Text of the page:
Anyone remotely familiar with the area knows that it is a place to avoid at that hour. In this case, rush hour turned into slow hour for thousands of drivers.
Righeimer decided he would question the police on the spot about why they had set up a checkpoint on a Thursday night — not exactly party time — why during rush hour and why on one of the busiest streets in the county.
So, he stopped his car, got out and did just that. Whether he was playing his planning commissioner's card is still being resolved as of this writing, but, regardless of that, confronting police officers at the time was not good judgment.
Neither was it good judgment on Rieckhof's part to be the first person to state that Righeimer's move was political, because there were mistakes on both sides.
Rieckhof stated at a City Council meeting that "… none of my members did anything wrong."
But if the Daily Pilot news report on the incident is accurate, four members most certainly did something wrong.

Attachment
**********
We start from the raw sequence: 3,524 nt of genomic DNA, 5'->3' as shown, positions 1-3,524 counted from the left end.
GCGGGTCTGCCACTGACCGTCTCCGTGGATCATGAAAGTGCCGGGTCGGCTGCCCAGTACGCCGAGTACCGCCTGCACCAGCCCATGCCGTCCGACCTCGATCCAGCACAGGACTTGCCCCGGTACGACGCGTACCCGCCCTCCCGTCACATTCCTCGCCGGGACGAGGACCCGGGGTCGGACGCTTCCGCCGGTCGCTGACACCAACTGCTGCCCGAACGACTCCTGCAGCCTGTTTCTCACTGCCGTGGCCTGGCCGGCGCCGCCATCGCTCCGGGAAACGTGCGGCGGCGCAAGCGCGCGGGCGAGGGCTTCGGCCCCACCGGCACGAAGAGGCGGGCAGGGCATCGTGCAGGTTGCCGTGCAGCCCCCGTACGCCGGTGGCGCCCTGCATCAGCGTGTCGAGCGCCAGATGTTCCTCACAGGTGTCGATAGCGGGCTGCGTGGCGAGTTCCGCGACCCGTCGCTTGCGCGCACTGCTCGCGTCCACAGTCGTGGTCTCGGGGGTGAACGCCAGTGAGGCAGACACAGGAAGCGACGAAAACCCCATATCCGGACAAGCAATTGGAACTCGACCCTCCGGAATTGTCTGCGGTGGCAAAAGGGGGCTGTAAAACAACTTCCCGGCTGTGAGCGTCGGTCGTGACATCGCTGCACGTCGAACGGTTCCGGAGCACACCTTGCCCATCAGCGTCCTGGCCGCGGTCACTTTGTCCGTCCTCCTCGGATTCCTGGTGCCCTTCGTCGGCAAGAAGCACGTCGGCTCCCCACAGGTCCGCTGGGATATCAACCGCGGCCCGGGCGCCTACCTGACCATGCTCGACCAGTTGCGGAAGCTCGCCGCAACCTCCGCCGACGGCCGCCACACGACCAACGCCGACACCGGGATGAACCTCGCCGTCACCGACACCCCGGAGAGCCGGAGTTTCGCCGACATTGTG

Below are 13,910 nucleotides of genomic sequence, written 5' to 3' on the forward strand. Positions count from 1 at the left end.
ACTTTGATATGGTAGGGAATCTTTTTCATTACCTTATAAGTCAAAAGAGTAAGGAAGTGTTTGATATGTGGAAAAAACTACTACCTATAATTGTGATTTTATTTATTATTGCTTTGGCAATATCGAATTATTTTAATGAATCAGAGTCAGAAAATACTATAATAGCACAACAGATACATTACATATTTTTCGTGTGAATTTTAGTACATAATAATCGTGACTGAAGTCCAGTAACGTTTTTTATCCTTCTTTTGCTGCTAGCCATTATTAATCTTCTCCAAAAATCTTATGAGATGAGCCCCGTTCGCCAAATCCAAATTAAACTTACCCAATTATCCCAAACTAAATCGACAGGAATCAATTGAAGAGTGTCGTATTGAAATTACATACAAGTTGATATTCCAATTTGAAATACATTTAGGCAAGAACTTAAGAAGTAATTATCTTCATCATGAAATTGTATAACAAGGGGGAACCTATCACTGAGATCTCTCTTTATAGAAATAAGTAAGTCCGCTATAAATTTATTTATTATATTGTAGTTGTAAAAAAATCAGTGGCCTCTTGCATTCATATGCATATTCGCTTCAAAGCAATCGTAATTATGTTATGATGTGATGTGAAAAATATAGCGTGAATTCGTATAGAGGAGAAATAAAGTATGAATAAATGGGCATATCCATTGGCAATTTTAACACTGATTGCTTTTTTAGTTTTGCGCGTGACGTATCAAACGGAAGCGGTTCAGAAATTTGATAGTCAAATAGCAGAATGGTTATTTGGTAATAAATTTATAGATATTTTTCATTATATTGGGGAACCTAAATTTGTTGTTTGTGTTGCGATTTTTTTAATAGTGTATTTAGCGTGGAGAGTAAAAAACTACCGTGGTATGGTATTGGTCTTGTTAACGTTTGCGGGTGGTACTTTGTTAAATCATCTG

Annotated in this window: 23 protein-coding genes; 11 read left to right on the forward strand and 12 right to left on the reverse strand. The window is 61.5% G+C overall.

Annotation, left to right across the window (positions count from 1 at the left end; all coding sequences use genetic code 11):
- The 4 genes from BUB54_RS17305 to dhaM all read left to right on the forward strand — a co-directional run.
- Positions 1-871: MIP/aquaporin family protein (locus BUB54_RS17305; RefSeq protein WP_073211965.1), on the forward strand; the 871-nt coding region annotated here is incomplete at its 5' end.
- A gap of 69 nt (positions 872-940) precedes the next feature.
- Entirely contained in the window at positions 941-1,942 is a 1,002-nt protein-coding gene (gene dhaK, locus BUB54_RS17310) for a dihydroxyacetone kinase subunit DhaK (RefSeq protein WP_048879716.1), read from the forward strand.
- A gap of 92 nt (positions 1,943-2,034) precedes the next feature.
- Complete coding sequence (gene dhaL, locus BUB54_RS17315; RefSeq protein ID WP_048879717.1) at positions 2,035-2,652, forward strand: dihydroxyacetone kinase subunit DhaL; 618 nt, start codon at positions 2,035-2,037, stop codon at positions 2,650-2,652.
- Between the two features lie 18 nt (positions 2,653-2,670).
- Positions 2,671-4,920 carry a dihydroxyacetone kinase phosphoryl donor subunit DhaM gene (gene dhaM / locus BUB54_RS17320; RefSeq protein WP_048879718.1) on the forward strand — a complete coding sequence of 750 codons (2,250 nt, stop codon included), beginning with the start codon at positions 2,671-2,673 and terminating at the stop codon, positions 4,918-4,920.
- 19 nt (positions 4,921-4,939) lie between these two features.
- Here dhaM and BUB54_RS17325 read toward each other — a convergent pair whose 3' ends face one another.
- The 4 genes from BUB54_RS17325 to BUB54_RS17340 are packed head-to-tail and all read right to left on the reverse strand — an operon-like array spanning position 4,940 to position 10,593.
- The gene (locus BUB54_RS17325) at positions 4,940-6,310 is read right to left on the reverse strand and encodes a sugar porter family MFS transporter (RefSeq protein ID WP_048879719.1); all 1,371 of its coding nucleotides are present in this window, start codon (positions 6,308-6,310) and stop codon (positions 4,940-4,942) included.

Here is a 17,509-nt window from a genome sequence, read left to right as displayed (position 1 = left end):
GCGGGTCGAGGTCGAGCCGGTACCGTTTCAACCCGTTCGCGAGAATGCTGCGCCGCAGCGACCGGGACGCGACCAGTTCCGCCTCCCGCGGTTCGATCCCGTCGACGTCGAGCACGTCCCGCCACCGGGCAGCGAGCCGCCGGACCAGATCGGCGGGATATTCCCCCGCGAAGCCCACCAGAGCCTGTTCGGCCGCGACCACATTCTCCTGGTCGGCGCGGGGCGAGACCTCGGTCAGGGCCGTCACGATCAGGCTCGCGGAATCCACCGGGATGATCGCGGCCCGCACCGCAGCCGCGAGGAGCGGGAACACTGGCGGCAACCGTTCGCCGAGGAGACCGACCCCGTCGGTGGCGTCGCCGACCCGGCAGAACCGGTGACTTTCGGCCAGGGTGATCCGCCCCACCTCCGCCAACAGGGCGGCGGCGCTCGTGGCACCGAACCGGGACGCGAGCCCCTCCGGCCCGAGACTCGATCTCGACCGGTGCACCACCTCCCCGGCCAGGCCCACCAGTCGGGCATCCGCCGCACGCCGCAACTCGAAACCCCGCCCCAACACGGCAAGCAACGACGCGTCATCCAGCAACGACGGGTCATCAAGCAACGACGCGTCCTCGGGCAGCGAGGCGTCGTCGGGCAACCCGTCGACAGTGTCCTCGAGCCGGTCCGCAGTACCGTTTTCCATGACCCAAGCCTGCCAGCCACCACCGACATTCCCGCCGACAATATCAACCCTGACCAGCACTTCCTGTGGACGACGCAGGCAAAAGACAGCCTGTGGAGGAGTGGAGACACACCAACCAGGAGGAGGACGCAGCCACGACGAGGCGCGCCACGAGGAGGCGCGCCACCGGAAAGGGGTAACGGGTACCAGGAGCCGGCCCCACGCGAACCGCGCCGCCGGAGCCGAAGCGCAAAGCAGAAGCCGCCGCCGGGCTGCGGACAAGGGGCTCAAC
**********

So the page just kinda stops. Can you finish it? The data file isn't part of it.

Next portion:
The initial Daily Pilot story included this passage: "Four police officers, each of whom asked not to be identified because they're not authorized to speak with the media, claimed Righeimer demanded, as a public official, that officers shut down the checkpoint."
Rieckhof is demanding an investigation into the incident. Fine, but let's make sure that investigation delves into the actions of those four officers who broke department rules.
For his part, Righeimer claims that Rieckhof's call for an investigation and the police comments thus far are payback for questioning the size of the police benefits package. Maybe it is and maybe it isn't.
The problem with that position is that he'll never get anyone to admit it.